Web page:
Often our busy lives and the choices we make do not support us mentally, physically or spiritually. When we rush around, work too much, have to manage a house and kids, and just can’t find enough hours in the day to get everything done, our diets and health are the first things to go. We shave time off dinner and give ourselves a few extra minutes by eating convenience packaged foods, stopping at the drive-through on the way home from work, and ordering take-out. But are those extra minutes worth our health and vitality? I think not. It’s time to make our food choices a top priority in our life. We are what we eat. The things you put in your mouth will either help or hurt your health. Here are a few tips on how to eat healthy, set up realistic goals for yourself, and nourish your mind, body, and spirit.
Make Healthy Eating a Priority
If you want to dip your toe into plant-based eating and want to feed you and your family healthful foods, you must first make it a priority. Make a sincere commitment to try your very best every day. If you fumble, don’t beat yourself up about it and try harder next time. Cooking and nourishing our bodies is fun and gives us more energy! Discover what you love about it and hold those thoughts in your mind when making food choices. If writing “To do” lists or posting notes around the house helps remind you of your commitment, go for it.
The Good, Better, Best Policy
Some say that moderation is the key, but I really don’t like that phrase or concept. If you say to yourself “everything in moderation”, then you aren’t setting a solid committable goal to get healthy and will more likely make poor choices. I teach my clients and students to use the “Good, Better, Best Policy”. When making a food choice ask yourself “Is this the best choice I can make?” If the answer is no, then see if you have access to the best choice possible. If you want a snack and you have a choice of carrot sticks, apple slices, trail mix, or potato chips the best choice would obviously be the fruit or vegetable. But if my only option were the latter two I would go with the trail mix. Do the best you can and be sure to keep your house stocked with the best choices, so you aren’t tempted to make a poor choice.
Focus on Whole Foods
If it has a label or comes in a box, it most likely is not a whole food. Whole foods are things like fruits, vegetables, grains, beans, legumes, nuts, and seeds. If you plan your meals around these whole foods, you automatically will be eating healthier than if your diet consists of processed foods. On occasion I will eat things out of a package or can when times are rushed, but I make vegetables the focus of my plate. It’s easy and fast to steam or blanch some kale or make a quick leafy salad, so I make that half my plate. Then the other half consists of a whole grain like millet, brown rice, quinoa, barley, or red rice and a plant-based protein. You can’t go wrong if every meal has these three elements: whole grain, vegetable(s) and protein.
Plan Your Meals
Our lives are so busy these days that eating healthfully and cooking from scratch is often the first thing to go in our daily routine. If you do some careful planning and always have a stocked pantry, you are less likely to eat something not so good for you. Pick 2 days a week to do “batch” cooking where you cook a large pot of brown rice, a pot of beans, and pre-cut some veggies and store them in glass containers in the fridge. That way, when you come home from work you can easily throw together a quick meal. One pot of rice can be used to make sushi, a grain salad, a bean burger, breakfast porridge, and a rice pudding for dessert. Or make a veggie stir-fry served over rice. The possibilities are limitless if you keep the fridge and pantry well stocked.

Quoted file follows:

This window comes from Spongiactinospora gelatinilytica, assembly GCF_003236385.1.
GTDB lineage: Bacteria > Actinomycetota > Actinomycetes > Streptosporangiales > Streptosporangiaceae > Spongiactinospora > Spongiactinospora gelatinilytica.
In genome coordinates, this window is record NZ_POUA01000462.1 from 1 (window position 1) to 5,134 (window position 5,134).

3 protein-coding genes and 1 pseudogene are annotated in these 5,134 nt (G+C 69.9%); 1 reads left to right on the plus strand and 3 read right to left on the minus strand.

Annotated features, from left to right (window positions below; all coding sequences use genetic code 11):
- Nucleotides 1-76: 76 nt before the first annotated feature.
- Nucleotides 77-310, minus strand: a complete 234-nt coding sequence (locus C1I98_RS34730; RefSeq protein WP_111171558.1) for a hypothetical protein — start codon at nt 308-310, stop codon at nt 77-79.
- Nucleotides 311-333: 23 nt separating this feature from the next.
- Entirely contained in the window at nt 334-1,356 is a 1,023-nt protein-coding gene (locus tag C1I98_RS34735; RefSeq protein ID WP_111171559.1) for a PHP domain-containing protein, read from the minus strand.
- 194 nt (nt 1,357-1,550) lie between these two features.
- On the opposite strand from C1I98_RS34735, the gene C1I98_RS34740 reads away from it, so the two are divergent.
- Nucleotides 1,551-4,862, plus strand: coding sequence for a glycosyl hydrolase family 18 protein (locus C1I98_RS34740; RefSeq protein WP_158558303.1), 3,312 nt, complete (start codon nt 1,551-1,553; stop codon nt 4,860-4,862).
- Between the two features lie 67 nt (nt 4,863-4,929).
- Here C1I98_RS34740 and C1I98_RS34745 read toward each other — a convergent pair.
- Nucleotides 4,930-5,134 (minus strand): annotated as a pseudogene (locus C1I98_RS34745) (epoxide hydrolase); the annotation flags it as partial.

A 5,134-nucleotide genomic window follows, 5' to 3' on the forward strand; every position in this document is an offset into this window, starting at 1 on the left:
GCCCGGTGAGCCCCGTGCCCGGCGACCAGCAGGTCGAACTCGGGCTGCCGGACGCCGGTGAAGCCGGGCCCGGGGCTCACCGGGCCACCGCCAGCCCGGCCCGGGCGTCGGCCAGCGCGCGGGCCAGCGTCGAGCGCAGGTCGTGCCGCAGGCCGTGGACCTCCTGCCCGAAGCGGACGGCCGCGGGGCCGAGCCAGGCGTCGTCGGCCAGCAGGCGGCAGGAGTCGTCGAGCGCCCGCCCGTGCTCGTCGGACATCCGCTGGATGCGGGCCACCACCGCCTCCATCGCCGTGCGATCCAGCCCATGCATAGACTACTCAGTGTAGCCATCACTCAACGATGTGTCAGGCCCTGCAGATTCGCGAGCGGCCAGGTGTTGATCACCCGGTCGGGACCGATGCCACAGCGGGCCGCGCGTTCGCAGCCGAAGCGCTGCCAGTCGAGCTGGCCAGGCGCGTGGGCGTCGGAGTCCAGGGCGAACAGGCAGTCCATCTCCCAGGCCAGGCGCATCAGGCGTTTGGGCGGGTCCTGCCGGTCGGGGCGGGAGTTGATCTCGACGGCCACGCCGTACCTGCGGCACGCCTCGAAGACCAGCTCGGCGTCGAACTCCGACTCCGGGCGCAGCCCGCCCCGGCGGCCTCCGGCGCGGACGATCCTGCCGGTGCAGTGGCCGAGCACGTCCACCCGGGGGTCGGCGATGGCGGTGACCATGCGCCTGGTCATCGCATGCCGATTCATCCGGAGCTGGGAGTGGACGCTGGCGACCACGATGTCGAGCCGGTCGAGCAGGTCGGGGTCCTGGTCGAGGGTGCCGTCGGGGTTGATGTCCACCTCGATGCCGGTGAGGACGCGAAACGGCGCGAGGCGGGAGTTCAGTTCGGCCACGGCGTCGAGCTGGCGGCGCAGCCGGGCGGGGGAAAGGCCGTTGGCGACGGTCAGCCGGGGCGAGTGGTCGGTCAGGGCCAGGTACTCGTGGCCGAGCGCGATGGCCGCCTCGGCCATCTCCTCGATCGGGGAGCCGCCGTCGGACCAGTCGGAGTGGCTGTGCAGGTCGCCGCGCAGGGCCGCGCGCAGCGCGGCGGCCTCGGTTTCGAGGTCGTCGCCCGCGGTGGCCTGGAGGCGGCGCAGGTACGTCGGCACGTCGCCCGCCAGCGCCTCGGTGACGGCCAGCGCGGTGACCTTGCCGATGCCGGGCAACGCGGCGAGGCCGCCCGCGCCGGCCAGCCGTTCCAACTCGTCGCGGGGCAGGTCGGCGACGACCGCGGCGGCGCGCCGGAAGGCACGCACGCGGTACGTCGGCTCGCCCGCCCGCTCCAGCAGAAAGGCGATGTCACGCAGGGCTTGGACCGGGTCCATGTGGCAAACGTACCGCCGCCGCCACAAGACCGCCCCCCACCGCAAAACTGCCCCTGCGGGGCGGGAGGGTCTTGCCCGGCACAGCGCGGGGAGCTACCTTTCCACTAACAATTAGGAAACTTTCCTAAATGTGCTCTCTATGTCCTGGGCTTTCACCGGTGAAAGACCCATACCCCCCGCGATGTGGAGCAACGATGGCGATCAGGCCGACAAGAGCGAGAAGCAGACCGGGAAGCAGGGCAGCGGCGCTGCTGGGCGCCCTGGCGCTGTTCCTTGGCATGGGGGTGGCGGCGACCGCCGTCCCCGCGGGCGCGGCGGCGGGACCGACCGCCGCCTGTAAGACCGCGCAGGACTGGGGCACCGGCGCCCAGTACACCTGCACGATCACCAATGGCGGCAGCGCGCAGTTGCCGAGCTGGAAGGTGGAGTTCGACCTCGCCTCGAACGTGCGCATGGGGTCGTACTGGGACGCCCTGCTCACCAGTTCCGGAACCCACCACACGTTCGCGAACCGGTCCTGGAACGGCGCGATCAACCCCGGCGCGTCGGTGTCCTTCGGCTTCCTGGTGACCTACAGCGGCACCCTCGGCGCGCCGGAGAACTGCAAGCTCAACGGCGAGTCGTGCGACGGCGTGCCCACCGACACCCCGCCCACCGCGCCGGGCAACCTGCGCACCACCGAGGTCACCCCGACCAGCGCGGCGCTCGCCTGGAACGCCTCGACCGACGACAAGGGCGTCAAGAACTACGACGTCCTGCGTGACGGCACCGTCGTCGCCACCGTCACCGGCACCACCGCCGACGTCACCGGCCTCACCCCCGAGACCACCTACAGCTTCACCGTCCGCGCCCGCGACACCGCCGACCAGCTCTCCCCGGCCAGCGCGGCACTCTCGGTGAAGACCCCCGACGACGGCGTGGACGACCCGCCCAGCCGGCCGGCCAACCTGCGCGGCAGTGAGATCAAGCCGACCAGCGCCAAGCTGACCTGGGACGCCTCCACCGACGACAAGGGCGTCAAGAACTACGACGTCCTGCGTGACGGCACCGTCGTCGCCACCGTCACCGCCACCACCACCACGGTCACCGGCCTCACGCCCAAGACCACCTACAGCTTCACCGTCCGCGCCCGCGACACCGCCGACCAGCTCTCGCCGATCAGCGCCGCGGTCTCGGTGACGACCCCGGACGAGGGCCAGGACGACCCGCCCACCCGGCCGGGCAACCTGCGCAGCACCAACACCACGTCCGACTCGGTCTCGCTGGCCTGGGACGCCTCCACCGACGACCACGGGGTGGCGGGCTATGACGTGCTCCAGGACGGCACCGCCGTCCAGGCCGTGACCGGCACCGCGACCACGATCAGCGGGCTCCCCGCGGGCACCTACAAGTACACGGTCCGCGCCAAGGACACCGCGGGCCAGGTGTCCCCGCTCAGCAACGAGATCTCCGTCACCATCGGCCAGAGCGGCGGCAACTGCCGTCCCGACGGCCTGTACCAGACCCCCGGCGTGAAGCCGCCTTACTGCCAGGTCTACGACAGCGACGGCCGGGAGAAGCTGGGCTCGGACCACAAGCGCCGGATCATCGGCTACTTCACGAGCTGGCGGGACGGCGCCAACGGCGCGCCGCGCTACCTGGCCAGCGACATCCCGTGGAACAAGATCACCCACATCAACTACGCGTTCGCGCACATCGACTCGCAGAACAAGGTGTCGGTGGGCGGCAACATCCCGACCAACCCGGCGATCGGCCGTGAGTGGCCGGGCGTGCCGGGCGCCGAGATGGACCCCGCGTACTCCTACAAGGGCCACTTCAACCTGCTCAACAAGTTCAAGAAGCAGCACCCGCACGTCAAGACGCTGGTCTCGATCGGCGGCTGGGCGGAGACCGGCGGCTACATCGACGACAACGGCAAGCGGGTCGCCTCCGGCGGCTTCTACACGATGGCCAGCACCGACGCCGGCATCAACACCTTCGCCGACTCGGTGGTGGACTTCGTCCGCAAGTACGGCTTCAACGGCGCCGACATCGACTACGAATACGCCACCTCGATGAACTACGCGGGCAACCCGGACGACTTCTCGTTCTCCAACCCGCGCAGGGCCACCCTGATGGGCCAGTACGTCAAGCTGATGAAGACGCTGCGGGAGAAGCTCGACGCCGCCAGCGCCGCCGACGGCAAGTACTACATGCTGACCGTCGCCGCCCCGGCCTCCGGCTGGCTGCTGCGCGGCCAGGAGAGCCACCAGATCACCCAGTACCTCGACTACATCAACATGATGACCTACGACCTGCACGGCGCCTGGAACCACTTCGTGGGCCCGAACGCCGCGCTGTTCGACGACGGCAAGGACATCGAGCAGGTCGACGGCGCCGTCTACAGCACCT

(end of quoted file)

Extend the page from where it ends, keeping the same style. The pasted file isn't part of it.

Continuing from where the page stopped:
Our lives, minds, bodies, and pantries are cluttered with all kinds of things. To live a healthy life we need to get rid of the things that are not serving our higher purpose. A great place to start is in the kitchen. Throw out the junk food, organize your pantries and spice rack, find homes for all your favorite kitchen gadgets and tools, and replace any old cookware that needs a makeover. Designate a spot with ample counter space, which I call the “prepping station”, where you have your cutting board, your chef knife, scraper, and small glass bowls. On the floor at this spot you can put an anti-fatigue mat that will make standing in one place more comfy. The prepping station will be your workspace area when you are preparing meals. Make it comfortable so you’ll want to be there working, chopping, and cooking every day.
Nourish Your Body and Mind
Did you know that stress weakens our immune system, making us more susceptible to disease and viruses? Stress could be the culprit to your migraine headaches, your anxiousness, or lack of sleep. You can eat well and build strong immunity, but sometimes eating healthy isn’t enough. Having a fitness plan is an important part of having a healthier lifestyle. You could also incorporate yoga, meditation, or tai chi, which help relax the body and mind. Take a few minutes each day to turn off the chatter in your mind. Light some candles and soak in a hot bath. Set aside time just for you to relax and zone out.
This content provided above is for informational purposes only and is not a substitute for medical advice, diagnosis or treatment.